How To Write a Conclusion for Nonfiction Books

You’ve almost done it . . . you’ve nearly reached the end of your nonfiction book . . . now all you need to do is write the conclusion. Hmmm.

Even though you’ve aced it up ’til now and know you’ve written a rocking intro, penned well-organized chapters packed with useful info, when it comes to rounding it all off, inspiration just won’t come.

You might have thought getting the intro right was the hardest task and imagined writing the ending would be a piece of cake. Not so. You need to put the same dedication into rounding off your book as you did into starting it . . . if you want to satisfy your readers and have them coming back for more.

So, what should you aim for in writing a really good conclusion to your book?

To help answer that question, let’s first clarify exactly what is meant by ‘a conclusion.’

As readers, we don’t want to be fobbed off with a few weak sentences after we’ve gone the distance. We want value, to justify time and money spent. We want a return on our investment.

The Tricky Opener

To conclude, in conclusion, to summarize, in summary, rounding off , now we’re almost done, coming to the end of . . .

Phrases like these are all good ways to start your conclusion—they tell readers exactly what’s coming. Whether your style is formal or informal, with a little experimentation, you’ll find what works for you.

Restate Your Aim

Why did you write the book? Look back at your intro; you should have started out by stating the aim of your book—what you set out to deliver to your readers. With non-fiction books, that’s usually your title.

Here are a few examples:

“In this book, I promised to share my secrets for making your first million dollars in a year . . .”

“At the start of this book, I set out to turn you techno-dummies into social media wizards . . .

“Well, guys, here we are, almost at the end of our journey into the fascinating world of home brain surgery . . .”

Did You Deliver?

Ask your readers a rhetorical question: Has this book delivered on its initial promise? Have you got your money’s worth? Is it good value? Here are some ways to phrase it:

“In this book, I promised to show you how to make your first million dollars in a year. Have I succeeded?”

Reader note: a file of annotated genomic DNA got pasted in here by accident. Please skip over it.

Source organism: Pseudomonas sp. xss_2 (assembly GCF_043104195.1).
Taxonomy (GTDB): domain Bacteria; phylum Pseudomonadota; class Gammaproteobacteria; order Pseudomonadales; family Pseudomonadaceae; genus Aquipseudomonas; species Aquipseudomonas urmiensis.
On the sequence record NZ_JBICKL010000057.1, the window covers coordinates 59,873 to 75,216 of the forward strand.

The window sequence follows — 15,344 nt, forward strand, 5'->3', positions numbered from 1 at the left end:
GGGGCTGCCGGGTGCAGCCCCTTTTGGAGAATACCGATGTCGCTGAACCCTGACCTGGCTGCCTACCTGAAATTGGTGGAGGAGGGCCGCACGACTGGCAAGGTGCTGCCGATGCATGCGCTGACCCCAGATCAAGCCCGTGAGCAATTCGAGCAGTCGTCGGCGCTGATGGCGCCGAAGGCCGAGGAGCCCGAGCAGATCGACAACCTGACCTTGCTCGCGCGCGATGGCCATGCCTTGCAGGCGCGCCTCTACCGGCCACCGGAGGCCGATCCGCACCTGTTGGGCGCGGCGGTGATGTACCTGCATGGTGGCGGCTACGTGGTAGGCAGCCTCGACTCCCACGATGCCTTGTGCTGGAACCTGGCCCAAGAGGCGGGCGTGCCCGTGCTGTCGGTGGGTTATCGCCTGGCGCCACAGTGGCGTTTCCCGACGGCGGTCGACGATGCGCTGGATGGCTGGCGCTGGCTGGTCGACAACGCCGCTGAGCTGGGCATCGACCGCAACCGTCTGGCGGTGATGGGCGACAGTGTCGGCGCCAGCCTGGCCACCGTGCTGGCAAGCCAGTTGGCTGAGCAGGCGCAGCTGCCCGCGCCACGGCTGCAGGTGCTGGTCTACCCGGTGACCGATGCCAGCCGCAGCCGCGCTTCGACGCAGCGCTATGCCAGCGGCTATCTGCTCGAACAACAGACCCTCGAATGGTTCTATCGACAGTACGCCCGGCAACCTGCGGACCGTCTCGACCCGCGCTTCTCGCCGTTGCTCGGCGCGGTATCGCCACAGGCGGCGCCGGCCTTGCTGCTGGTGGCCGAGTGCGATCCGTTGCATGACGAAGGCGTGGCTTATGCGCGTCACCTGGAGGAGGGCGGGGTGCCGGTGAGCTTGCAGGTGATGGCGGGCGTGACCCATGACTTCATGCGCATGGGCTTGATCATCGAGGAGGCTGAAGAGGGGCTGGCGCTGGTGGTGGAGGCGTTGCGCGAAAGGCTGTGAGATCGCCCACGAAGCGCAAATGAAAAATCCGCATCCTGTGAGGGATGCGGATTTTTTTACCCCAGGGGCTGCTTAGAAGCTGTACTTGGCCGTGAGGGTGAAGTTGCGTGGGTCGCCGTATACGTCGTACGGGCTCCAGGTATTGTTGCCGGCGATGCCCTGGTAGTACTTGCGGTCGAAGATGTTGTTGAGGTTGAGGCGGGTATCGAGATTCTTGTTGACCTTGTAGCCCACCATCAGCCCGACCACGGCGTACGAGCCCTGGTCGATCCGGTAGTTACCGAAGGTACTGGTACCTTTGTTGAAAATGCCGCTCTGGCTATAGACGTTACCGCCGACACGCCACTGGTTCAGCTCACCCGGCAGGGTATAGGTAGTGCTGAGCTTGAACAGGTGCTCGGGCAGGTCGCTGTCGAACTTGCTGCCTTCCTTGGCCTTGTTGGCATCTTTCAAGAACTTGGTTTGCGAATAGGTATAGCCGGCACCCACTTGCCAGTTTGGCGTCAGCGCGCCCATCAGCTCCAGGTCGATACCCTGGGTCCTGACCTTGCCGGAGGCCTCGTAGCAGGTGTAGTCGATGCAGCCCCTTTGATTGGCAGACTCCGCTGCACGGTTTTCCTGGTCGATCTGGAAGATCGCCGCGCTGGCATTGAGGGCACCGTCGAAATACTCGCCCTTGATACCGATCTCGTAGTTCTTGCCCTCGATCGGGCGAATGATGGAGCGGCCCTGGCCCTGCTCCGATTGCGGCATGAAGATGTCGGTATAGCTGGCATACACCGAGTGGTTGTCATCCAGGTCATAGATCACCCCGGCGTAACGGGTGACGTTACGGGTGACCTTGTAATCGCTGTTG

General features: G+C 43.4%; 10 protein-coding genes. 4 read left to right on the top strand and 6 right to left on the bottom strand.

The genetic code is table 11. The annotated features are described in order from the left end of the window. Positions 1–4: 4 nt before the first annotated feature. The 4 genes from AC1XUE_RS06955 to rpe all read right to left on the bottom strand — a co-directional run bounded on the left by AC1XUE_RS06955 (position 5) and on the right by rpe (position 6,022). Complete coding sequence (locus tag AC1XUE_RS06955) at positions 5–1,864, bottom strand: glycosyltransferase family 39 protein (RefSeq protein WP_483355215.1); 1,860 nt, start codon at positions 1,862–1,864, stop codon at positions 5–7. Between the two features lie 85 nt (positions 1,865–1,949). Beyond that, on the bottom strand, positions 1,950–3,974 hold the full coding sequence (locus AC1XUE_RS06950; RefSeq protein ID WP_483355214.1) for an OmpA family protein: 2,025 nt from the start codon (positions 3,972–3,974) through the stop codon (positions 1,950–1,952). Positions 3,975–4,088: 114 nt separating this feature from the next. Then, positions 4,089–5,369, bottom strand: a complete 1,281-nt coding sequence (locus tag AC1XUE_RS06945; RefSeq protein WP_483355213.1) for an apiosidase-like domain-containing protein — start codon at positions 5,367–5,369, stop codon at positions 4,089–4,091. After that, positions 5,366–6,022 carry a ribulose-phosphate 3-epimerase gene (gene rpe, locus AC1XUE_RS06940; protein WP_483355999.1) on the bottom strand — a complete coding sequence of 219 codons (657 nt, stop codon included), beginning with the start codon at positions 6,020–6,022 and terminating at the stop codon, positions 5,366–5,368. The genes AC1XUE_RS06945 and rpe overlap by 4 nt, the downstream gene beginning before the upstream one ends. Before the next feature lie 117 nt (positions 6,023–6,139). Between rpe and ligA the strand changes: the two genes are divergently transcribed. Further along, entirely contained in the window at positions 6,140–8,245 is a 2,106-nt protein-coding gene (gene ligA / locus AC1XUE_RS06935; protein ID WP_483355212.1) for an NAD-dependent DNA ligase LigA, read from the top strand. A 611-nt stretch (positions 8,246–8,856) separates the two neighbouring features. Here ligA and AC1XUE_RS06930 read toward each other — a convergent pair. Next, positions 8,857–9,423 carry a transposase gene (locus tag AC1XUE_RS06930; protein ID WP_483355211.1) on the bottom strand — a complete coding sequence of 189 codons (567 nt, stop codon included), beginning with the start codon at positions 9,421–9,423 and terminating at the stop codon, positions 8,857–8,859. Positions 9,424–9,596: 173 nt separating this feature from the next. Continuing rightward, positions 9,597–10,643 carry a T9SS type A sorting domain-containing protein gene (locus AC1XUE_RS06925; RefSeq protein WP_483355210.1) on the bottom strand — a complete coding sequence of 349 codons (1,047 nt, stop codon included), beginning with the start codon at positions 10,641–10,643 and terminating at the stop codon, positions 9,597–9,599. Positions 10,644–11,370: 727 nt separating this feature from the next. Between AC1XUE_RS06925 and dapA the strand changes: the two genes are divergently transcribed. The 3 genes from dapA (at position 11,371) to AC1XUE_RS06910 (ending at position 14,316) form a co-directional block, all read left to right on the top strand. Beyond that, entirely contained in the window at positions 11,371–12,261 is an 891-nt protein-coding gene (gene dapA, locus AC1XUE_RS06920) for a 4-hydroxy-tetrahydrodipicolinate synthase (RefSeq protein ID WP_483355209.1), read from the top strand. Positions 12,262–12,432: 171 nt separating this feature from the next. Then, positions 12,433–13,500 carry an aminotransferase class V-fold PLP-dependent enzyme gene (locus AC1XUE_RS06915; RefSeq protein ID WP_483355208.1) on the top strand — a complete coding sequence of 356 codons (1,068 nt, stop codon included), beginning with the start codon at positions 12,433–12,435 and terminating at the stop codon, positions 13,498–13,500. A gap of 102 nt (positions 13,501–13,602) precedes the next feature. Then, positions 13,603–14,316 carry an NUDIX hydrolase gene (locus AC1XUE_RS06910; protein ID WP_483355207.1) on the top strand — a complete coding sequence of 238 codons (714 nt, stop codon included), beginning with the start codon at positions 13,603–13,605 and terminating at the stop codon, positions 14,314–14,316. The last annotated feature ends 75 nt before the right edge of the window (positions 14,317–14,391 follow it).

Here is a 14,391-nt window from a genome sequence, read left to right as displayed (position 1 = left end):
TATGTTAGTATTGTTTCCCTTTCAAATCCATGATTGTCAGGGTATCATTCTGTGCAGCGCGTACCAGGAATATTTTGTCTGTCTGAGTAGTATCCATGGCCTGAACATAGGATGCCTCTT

“At the start of this book, I set out to turn you techno-dummies into social media wizards. So, how did I do?”

Recap Your Topics

Use that question as springboard to launch into your brief roundup of all the information you’ve covered in preceding chapters, in chronological order. Start with something like this:

“. . . Here’s a roundup of everything I’ve shared with you . . .”

“. . . Let’s recap what we’ve covered . . .”

“. . . Here’s a quick review of the lessons . . .”

Takeaways Mean Value

We buy nonfiction books because they promise us something we want—knowledge, advice, insights, facts, guidance, a plan, a complete how-to. We want to take away our new knowledge and put it into practice when we’re done. Takeaways give your book value.

For example:

“This technique is the secret to successfully closing every sale.”

“This guide to suturing means you’ll be able to do this procedure at home easily.”

Add further value by giving readers info on helpful resources like websites and organizations related to your book content.

If you want feedback from readers, give them a contact point. But safeguard your privacy and limit it to a dedicated email, not your home address and phone number.

Signing Off

A few friendly, encouraging words are enough here. For instance:

“Thanks for joining me on this journey. Goodbye, and good luck!”

“Thanks for buying this book; I hope you’ve enjoyed it. Now you can have some fun putting everything you’ve learned into practice.”

That’s it! Follow these tips and you’ll be able to write a stylish conclusion to your book that leaves readers satisfied and equipped to put your lessons into practice for their benefit. Good luck!

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